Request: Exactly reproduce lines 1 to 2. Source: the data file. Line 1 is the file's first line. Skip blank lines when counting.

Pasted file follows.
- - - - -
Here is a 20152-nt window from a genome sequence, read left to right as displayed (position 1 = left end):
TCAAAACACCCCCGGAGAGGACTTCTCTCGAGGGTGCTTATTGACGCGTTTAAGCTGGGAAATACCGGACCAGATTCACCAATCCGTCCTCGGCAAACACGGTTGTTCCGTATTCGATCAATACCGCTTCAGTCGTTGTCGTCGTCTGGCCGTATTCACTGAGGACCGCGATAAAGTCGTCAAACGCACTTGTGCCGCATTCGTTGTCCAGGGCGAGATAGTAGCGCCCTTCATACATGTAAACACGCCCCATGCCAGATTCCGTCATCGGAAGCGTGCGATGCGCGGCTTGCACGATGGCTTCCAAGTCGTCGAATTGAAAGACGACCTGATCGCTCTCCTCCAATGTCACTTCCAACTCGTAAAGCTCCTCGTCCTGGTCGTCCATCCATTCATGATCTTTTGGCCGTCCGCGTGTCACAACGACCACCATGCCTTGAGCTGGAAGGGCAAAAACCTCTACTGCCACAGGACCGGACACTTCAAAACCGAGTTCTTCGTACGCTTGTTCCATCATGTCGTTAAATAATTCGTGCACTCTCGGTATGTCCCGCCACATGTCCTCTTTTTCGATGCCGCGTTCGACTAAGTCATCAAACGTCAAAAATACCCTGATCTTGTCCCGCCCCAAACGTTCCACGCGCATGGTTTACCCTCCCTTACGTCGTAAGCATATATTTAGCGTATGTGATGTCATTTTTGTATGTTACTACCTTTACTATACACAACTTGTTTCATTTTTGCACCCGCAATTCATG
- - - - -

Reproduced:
Here is a 20152-nt window from a genome sequence, read left to right as displayed (position 1 = left end):
TCAAAACACCCCCGGAGAGGACTTCTCTCGAGGGTGCTTATTGACGCGTTTAAGCTGGGAAATACCGGACCAGATTCACCAATCCGTCCTCGGCAAACACGGTTGTTCCGTATTCGATCAATACCGCTTCAGTCGTTGTCGTCGTCTGGCCGTATTCACTGAGGACCGCGATAAAGTCGTCAAACGCACTTGTGCCGCATTCGTTGTCCAGGGCGAGATAGTAGCGCCCTTCATACATGTAAACACGCCCCATGCCAGATTCCGTCATCGGAAGCGTGCGATGCGCGGCTTGCACGATGGCTTCCAAGTCGTCGAATTGAAAGACGACCTGATCGCTCTCCTCCAATGTCACTTCCAACTCGTAAAGCTCCTCGTCCTGGTCGTCCATCCATTCATGATCTTTTGGCCGTCCGCGTGTCACAACGACCACCATGCCTTGAGCTGGAAGGGCAAAAACCTCTACTGCCACAGGACCGGACACTTCAAAACCGAGTTCTTCGTACGCTTGTTCCATCATGTCGTTAAATAATTCGTGCACTCTCGGTATGTCCCGCCACATGTCCTCTTTTTCGATGCCGCGTTCGACTAAGTCATCAAACGTCAAAAATACCCTGATCTTGTCCCGCCCCAAACGTTCCACGCGCATGGTTTACCCTCCCTTACGTCGTAAGCATATATTTAGCGTATGTGATGTCATTTTTGTATGTTACTACCTTTACTATACACAACTTGTTTCATTTTTGCACCCGCAATTCATG